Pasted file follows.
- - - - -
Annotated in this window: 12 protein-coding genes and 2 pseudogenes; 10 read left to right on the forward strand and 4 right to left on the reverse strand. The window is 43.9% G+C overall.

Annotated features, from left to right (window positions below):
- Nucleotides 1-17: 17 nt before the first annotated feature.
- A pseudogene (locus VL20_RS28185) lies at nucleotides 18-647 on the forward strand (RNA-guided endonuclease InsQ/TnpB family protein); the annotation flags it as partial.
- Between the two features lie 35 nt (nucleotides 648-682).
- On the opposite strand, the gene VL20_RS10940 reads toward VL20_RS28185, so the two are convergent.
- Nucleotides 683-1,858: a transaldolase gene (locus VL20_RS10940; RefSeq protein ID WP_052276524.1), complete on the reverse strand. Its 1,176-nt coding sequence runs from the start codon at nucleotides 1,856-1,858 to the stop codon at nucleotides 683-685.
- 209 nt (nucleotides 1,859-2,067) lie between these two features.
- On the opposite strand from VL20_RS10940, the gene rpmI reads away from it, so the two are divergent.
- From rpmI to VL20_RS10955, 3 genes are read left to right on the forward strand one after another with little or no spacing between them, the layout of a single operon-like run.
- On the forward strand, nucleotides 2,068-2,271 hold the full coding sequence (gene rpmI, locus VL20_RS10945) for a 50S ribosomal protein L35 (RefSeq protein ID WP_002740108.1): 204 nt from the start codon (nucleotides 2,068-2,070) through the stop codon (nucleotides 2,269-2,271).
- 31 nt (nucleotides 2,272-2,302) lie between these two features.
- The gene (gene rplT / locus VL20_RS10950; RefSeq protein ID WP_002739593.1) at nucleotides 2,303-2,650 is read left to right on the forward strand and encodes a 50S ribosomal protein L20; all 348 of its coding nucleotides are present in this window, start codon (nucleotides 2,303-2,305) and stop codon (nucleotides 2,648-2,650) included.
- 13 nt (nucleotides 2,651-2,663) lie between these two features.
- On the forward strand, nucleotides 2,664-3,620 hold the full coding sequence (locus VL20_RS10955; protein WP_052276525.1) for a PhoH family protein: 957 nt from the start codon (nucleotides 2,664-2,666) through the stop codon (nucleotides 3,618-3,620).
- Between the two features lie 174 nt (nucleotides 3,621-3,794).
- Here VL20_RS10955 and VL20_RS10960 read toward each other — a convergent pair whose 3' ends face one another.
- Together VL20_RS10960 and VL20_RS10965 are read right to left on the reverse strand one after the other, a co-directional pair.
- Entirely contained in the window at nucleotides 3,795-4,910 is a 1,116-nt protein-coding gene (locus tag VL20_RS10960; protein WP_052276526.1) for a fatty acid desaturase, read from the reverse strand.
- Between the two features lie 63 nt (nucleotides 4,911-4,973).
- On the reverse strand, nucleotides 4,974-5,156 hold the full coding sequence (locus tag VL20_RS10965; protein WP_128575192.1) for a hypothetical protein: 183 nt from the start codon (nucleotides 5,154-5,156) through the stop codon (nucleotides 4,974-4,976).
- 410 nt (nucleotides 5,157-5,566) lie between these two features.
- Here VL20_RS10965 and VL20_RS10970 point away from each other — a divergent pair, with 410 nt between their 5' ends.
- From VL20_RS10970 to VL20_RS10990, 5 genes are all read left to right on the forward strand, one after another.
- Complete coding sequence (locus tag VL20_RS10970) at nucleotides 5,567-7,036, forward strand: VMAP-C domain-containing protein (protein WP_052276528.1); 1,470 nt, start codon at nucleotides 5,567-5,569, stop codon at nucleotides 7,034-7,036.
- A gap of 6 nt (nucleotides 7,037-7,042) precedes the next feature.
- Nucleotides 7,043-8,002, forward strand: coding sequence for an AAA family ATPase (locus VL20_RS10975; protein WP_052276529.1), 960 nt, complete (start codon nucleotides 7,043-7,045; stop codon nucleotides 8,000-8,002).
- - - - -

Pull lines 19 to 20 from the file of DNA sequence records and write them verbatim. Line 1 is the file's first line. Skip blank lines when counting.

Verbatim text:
- Entirely contained in the window at nucleotides 3,795-4,910 is a 1,116-nt protein-coding gene (locus tag VL20_RS10960; protein WP_052276526.1) for a fatty acid desaturase, read from the reverse strand.
- Between the two features lie 63 nt (nucleotides 4,911-4,973).